When Taking a Risk Inventory, Here Are Three Major Categories of Risk

Risks to ProfileOnce your company has decided to conduct a risk inventory and committed to creating a risk register, you need to know what threats and opportunities to consider. This post explores that question.

When conducting your risk inventory, you need to consider financial, operational, and environmental (that is, contextual) risks. Your goal isn’t necessarily to look at each department and position within your organization separately, but instead to understand how each of your threats and opportunities could impact your organization.

Financial

When we think of risk, our minds go immediately to financial risks. For good reason – the financial function has to adhere to substantial regulations. Furthermore, without cash, nothing gets done. We have written before about how financial risks sometimes get more attention than they deserve, but financial threats and opportunities do remain important. Under the umbrella of “financial” risks, you could explore capital structure, cash controls, liquidity, and funding sources. Here are some questions that can help you uncover financial risks:

  • Who handles tax preparation and accounting? Look at the people responsible, the record-keeping procedures, document retention policy, accounting methods, and internal controls. Is tax compliance being handled accurately? Know what tax forms are needed, what regulations must be met, and who’s handling each tax requirement.
  • Who does what within your financial function? Look for a separation between those signing checks and those approving expenditures. Also look for who is setting fiscal policies and how they’re being applied. Understand how payroll, AP/AR, purchases, disbursements, and invoices are handled. Are there opportunities for streamlining, or should additional controls be put in place?
  • How secure are accounts/account information? How are passwords handled, where are checks stores, and how much of your company’s financials are on the cloud or accessible to hackers?
  • How is reporting handled? Know who reviews what, when reports are prepared and by whom, what’s included and what’s not, and at what level of budget variance requires explanation. When is audit required? Who conducts it and how often?

Operational

Under the umbrella of operational threats and opportunities, you would look at HR/talent management, marketing, sales, operations, accounting (as an operational function), customer retention, planning, ethics, compliance, organizational structure, core processes (what they are and how they are done), leadership structure, risk management, business continuity/emergency, and information technology. Here are some probing operational questions:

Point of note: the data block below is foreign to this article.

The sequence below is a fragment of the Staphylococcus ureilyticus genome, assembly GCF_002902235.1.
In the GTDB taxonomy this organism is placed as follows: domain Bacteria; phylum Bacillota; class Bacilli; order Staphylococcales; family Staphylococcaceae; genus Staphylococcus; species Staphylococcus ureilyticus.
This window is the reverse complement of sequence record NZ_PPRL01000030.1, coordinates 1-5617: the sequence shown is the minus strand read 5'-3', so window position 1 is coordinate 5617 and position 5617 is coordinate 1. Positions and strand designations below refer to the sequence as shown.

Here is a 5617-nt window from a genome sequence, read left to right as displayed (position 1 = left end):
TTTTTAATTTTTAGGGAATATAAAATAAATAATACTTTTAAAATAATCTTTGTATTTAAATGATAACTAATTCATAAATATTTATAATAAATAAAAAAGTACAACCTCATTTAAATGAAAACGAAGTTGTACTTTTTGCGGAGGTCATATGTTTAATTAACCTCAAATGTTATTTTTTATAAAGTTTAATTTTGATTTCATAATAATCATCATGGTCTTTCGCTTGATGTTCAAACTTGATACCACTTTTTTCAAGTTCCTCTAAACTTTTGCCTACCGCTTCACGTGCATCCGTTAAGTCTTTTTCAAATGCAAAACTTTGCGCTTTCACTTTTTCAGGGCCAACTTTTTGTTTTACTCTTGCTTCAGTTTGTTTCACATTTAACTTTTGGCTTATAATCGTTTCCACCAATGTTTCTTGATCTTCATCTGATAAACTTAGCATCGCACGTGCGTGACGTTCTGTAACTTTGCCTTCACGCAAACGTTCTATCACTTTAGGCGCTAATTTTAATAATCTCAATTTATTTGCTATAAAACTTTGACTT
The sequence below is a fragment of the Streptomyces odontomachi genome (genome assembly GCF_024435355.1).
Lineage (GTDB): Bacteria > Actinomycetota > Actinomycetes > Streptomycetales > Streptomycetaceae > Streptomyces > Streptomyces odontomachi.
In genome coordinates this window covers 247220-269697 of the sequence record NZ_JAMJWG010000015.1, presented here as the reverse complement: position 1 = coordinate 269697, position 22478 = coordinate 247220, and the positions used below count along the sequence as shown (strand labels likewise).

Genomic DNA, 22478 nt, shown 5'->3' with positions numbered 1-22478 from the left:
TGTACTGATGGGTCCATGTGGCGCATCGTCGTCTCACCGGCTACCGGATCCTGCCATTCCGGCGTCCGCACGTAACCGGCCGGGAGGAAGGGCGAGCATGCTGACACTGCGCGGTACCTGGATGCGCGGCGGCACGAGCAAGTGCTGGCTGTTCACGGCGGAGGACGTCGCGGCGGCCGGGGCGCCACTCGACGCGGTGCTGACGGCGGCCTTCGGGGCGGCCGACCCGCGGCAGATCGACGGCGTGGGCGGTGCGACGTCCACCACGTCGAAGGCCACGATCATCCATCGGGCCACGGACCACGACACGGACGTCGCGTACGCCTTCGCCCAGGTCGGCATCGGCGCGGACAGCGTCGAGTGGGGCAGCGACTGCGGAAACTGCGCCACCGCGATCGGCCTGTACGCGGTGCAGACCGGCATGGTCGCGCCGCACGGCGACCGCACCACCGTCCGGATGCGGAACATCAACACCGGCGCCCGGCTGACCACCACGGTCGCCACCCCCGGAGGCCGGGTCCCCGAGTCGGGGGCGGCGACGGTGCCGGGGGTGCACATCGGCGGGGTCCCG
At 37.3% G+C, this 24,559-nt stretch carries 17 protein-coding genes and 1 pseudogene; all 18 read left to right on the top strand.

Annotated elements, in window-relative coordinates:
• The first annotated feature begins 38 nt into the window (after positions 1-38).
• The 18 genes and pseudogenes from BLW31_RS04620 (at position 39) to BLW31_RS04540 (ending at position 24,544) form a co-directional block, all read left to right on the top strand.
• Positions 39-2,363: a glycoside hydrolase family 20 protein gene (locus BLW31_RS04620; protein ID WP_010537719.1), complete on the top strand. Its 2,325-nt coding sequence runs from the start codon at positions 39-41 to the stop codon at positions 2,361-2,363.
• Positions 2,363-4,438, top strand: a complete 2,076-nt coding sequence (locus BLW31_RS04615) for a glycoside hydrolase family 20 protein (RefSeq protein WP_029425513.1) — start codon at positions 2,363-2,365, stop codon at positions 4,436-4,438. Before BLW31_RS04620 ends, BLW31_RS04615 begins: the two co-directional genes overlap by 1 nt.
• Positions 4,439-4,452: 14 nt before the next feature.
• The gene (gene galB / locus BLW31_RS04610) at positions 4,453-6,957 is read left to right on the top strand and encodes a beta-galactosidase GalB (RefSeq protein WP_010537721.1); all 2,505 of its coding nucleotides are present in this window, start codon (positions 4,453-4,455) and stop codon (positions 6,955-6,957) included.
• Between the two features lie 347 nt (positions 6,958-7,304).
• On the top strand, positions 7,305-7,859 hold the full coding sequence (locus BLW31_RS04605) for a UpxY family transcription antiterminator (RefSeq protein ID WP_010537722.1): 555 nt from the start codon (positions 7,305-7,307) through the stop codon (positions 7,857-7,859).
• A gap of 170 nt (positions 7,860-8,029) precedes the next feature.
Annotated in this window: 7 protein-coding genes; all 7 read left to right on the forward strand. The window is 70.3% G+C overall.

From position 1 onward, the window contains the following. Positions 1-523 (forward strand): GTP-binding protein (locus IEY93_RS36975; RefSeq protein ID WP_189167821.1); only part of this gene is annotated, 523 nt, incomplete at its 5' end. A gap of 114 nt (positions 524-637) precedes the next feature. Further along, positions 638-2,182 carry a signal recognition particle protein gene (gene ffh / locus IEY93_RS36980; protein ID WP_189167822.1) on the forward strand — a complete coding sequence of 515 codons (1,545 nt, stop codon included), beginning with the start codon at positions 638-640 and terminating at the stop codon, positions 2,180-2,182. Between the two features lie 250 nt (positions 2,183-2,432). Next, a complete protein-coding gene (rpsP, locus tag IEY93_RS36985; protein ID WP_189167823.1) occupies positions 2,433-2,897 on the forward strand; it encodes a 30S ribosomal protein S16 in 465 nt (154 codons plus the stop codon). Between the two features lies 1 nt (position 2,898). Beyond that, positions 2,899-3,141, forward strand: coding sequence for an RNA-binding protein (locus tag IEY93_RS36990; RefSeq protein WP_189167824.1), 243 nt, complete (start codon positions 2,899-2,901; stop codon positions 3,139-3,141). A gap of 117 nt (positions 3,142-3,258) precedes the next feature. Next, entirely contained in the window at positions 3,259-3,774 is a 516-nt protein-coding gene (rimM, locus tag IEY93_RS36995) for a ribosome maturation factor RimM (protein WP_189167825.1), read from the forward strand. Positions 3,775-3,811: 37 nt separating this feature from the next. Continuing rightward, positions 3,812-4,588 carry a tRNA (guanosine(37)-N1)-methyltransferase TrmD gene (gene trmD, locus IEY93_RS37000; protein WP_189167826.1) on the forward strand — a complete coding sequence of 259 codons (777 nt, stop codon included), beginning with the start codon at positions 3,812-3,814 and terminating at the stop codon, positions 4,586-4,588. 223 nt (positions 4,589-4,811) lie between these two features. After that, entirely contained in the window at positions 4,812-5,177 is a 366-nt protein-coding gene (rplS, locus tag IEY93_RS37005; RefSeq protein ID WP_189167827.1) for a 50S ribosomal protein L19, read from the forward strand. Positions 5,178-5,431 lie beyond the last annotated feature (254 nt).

• Who is your ownership? Is there a formal ownership agreement and a perpetuity plan in place? What are the intentions for the business going forward?
  • Who are your employees? Have you conducted business skills inventory on your people? How do you communicate company policy? Who has access to what software or company information? How are you protecting trade secrets?
  • Who are your vendors? What contracts exist with each and where could your supply chain fail should a vendor not deliver?
  • What are your core processes? Usually those include financial, various operational functions, marketing, sales, compliance, risk management, and HR/talent management, but if there are others, identify them. Do you have a clearly documented “way” of performing each process?
  • Who is your governing body? What bylaws are in place, and how is your company protected against corporate malfeasance at all levels? Do your board members have term limits?
  • What potential negative side-effects (pollution, noise, etc.) do your operations have on others?
  • How is your IT function being run? Who manages the security and operation of your equipment? Do you have a password-change policy that’s enforced? Where is data stored and what process keeps data secure?

Environmental/Contextual

Outside forces often can interfere with or multiply a company’s success. Understanding what some of the more common risks are, you can begin to formulate a prevention/reduction strategy or develop initiatives to take advantage of new opportunities for growth, revenue, impact, and sustainability. Contextual areas to explore include reputation management, economic trends, cultural trends, potential mergers and acquisitions, competition, and partnering opportunities. Questions include:

  • How is the company reputation being protected? Are the people in charge of marketing and social media keeping personal opinion out of the company’s professional accounts? What’s the strategy for reputation recovery?
  • How is the company adjusting to economic changes? When the economy wavers, do you have a plan in place to respond to losses? Are you tracking cultural changes and adapting products or services to remain current in the market? How often do you track competitors?
  • Are there plans for expansion or merger? Are all business owners, stakeholders, and partners in on the planning for sustainability growth? What is the process by which the business makes critical market and competitive decisions?

One Step at a Time.

This seems like a large list of issues, and it is. But even if you approach these questions at a high level, you are going to get much greater clarity about the threats and opportunities your organization confronts.

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